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Development environment

The reference build environment is the "CI container" as defined in containers/ci. A native host environment probably deviates from this reference environment in various minor or major ways. This document attempts to help setting up a local development environment that resembles that of the CI container.

Overview of requirements:

  • Node 16+
  • Yarn v1.x
  • Go 1.16+
  • Docker
  • GCP and/or AWS CLIs (gcloud/aws)
  • git
  • golangci-lint
  • markdownlint
  • Build tooling essentials such as make and g++ (among others, for building binary extensions to some npm packages like snappy)

The sections below hopefully help with setting up some of these!

TypeScript editor: use VSCode with ESLint and Prettier

  • Disable TSLint extension in VSCode.
  • Use the workspace settings file opstrace.code-workspace at the root of the repository.
  • Install and enable these extensions in VSCode: ESLint and Prettier. These are also the 'recommended extensions' as part of our VSCode workspace configuration file.

The Prettier extension output in VSCode should look like this (this is mainly about how it picks up its configuration):

["INFO" - 11:19:26 AM] Extension Name: esbenp.prettier-vscode.
["INFO" - 11:19:26 AM] Extension Version: 8.1.0.
["INFO" - 11:19:48 AM] Formatting /home/jp/dev/opstrace/test/test-remote/test_alerts.ts
["INFO" - 11:19:48 AM] Using config file at '/home/jp/dev/opstrace/.prettierrc'
["INFO" - 11:19:48 AM] Using ignore file (if present) at /home/jp/dev/opstrace/.prettierignore
["INFO" - 11:19:48 AM] File Info:
{
"ignored": false,
"inferredParser": "typescript"
}
["INFO" - 11:19:48 AM] Detected local configuration (i.e. .prettierrc or .editorconfig), VS Code configuration will not be used
["INFO" - 11:19:48 AM] Prettier Options:

The ESLint extension output in VSCode should look like this:

[Info - 11:19:26 AM] ESLint server is starting
[Info - 11:19:27 AM] ESLint server running in node v14.16.0
[Info - 11:19:27 AM] ESLint server is running.
[Info - 11:19:27 AM] ESLint library loaded from: /home/jp/dev/opstrace/node_modules/eslint/lib/api.js
2021-08-05T09:19:28.078Z eslint:rules Loading rule 'constructor-super' (remaining=283)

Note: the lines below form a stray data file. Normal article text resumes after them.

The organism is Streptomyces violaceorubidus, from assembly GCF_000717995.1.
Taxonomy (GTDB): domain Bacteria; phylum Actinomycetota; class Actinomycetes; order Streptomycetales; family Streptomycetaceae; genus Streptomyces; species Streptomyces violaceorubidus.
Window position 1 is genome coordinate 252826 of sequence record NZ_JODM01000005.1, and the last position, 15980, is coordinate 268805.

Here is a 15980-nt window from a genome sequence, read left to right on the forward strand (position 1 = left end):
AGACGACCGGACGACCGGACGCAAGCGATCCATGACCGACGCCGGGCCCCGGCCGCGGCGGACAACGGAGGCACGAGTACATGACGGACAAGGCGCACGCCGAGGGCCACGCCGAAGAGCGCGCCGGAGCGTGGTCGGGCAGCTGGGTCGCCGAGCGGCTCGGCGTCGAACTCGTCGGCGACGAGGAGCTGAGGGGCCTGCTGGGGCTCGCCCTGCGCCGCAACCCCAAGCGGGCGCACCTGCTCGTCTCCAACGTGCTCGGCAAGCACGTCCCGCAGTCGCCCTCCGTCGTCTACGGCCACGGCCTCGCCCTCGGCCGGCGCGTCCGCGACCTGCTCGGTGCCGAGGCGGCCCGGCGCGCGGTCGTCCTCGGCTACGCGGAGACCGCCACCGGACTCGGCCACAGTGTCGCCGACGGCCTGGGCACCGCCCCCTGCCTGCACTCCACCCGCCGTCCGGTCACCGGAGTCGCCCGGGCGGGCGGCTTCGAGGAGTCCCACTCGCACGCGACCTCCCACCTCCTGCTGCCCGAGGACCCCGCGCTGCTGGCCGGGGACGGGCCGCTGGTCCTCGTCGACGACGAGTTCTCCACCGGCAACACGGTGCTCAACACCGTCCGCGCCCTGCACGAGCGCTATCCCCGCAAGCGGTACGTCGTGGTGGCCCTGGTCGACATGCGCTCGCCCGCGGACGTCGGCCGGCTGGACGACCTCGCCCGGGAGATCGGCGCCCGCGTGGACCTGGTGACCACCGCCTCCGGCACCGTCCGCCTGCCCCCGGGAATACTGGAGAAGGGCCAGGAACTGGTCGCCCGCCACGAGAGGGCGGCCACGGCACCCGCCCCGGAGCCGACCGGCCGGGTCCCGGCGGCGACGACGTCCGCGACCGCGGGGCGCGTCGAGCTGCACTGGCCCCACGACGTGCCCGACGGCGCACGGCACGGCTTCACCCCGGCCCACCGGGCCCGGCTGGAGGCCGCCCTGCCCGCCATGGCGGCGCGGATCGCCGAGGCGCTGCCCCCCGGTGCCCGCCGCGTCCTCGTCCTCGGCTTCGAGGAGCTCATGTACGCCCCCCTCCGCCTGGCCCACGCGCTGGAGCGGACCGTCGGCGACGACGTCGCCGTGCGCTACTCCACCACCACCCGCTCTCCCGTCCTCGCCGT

2021-08-05T09:19:28.079Z eslint:rules Loading rule 'for-direction' (remaining=282)
...

Manage NodeJS with NVM

Our recommendation is to use NVM for managing NodeJS installations. At the time of writing we are using NodeJS 16.x:

Recommended setup:

1) Install NVM and activate it (follow the instructions in the README). 2) Use NVM to install and activate NodeJS 16.x via nvm install 16 && nvm use 16. 3) Globally install yarn for that version of NodeJS via npm install -g yarn.

Building locally

In the opstrace repository you should now be able to make cli.

To build locally, visit our Developer Workflows page.

Golang and dependencies

We are currently using Golang 1.15. Go code is a small portion of our code base (under the go/ directory), so this is not terribly important.

We use golangci-lint to lint the Go codebase. You'll need to install it and have it available in your PATH to run the pre-commit hooks locally.

You may need to set GOPRIVATE to be able to build the project in Visual Studio Code. Also, you may want to use the following the following in your preferences.json to configure the Go plugin.

"go.toolsEnvVars": {
"GO111MODULE": "on",
"GOPRIVATE": "github.com/opstrace",
},

Required commit sign-off

Git commit sign-off is required for all commits.

Opstrace is following the Developer Certificate of Origin process instead of requiring a CLA in order to reduce friction toward contributions. All git commits must be have an explicit sign-off asserting the contents of the DCO to pass our CI checks.